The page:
The Aphrodisias archaeology site in southwestern Turkey has been included in UNESCO's World Heritage List, according to a Turkish Foreign Ministry statement issued Sunday.
The decision was made during the a UNESCO World Heritage Committee session in Krakow, Poland, the statement said.
"Aphrodisias [...] is one of the most important archaeological sites of Turkey [...] with well-preserved sculptures, monuments, inscriptions, structures and marble quarries."
Aphrodisias is located within the borders of the southwestern Aydin province.
The number of inscribed properties of Turkey on the UNESCO World Heritage List has now reached 17.
Ancient caves in west Germany with art dating back to the Ice Age and disused silver ore mines in southern Poland were also among the sites that the United Nations cultural agency added to its list of heritage treasures.
According to the Committee, the caves contain the earliest artwork representing figures in the world and provide important knowledge of how art developed.
Among the archaeological finds in the caves was the 40,000-year-old human figurine Venus of Hohle Fels.
The old mines in Tarnowskie Gory are an underground tourist site, visited partly by boat, and are the only industrial site that was added to the list this year.
Among the other new sites on the list are the modernist architecture in Asmara, the capital city of Eritrea; the historic city of Yazd, in Iran; Japan's sacred and restricted-access island of Okinoshima, and Los Alerces National Park in Argentina.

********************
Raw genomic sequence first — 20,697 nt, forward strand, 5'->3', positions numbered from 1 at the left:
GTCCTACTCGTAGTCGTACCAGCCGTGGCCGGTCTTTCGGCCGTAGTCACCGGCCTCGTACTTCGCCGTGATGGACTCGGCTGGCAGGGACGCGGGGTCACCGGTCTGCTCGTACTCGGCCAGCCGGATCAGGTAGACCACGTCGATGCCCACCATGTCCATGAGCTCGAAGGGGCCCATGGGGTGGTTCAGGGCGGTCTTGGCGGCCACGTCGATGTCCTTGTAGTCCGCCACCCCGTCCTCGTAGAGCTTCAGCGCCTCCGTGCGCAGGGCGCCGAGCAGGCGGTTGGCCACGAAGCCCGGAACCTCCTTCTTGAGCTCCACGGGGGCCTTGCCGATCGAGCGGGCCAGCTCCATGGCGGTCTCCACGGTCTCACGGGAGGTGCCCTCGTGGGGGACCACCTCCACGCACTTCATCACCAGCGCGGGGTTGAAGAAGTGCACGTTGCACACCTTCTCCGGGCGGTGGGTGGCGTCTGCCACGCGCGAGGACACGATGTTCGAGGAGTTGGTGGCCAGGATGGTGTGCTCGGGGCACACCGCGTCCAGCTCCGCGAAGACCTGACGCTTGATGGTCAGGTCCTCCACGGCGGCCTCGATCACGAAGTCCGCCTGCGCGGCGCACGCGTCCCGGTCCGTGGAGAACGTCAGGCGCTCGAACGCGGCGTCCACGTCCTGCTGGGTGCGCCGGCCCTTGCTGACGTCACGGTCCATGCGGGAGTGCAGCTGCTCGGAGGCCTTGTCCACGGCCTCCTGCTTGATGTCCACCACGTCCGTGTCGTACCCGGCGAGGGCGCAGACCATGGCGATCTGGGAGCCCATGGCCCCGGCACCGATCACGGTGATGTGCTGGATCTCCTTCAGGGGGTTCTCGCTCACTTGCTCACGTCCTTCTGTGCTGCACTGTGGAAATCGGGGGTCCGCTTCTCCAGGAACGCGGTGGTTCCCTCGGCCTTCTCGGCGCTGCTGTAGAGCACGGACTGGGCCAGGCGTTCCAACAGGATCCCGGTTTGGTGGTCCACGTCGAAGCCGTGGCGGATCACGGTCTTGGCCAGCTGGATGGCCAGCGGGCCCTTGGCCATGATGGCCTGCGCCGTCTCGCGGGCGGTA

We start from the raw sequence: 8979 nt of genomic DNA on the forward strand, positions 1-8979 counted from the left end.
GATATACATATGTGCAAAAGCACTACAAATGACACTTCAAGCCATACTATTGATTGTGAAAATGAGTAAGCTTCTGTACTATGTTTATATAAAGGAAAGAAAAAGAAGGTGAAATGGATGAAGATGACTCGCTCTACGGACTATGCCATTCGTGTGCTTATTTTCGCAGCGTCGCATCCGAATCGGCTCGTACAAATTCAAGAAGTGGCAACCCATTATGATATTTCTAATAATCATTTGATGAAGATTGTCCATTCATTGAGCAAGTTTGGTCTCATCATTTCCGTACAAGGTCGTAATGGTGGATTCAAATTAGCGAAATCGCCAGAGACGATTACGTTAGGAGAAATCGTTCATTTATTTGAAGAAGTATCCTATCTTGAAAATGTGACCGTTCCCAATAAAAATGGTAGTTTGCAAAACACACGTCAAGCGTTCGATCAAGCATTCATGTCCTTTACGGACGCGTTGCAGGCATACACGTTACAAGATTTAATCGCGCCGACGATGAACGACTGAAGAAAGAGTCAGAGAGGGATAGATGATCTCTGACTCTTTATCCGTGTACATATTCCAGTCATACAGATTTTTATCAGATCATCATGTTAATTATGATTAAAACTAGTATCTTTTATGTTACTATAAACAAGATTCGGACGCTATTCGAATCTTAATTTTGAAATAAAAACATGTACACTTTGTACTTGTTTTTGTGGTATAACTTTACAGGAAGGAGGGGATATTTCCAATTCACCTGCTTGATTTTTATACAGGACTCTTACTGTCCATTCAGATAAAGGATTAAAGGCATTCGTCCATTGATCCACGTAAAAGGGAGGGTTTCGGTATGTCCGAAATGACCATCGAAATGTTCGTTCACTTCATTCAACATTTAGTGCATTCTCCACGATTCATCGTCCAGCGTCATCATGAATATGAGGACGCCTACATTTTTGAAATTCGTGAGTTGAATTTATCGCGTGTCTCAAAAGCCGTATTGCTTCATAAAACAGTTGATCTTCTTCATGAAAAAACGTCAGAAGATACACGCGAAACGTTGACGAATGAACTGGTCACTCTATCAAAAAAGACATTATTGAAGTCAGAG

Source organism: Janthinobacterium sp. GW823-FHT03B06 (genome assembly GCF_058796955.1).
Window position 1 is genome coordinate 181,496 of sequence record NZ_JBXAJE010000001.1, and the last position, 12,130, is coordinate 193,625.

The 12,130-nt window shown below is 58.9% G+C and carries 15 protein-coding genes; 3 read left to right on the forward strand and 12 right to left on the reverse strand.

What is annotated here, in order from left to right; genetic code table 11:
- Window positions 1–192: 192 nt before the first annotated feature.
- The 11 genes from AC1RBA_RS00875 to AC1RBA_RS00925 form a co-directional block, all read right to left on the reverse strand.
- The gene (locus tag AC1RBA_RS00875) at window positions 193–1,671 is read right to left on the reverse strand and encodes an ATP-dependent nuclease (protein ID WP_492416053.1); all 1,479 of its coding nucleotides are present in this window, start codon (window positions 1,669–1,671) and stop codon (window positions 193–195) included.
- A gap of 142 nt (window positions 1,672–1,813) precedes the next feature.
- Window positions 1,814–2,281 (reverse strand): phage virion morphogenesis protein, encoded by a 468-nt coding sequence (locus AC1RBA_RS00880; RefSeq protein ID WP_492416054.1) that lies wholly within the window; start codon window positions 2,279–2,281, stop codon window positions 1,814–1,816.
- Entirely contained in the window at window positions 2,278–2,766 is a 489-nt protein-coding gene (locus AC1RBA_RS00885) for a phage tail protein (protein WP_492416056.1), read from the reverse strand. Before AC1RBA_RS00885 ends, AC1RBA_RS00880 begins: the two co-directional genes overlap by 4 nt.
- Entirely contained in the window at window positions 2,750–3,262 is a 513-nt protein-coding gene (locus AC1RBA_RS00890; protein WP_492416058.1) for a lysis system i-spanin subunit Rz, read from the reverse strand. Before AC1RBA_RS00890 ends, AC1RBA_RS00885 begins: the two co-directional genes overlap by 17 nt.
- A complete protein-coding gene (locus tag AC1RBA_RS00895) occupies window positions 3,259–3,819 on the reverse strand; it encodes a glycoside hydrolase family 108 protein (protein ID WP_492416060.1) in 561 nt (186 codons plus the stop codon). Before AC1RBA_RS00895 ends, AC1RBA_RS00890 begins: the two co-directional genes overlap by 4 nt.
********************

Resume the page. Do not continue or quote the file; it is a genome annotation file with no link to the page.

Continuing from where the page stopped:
Britain's Lake District, an area of wild beauty that beguiled poets and artists from William Wordsworth to Beatrix Potter, was also named as a World Heritage site by UNESCO on Sunday.
Considered the cradle of the British Romanticism movement pioneered by Wordsworth, Samuel Taylor Coleridge and Robert Southey, the region becomes Britain's 31st World Heritage site.
Heated controversies surrounded the addition to the World Heritage List of west China's Qinghai Hoh Xil mountain area, on the Tibetan Plateau, and of Hebron, which was described in the submission as a Palestinian site, drawing vehement protests from Israel.
Cultural experts and historians are meeting until July 12 in southern Poland to decide the status of more than 30 sites nominated to the World Heritage List.
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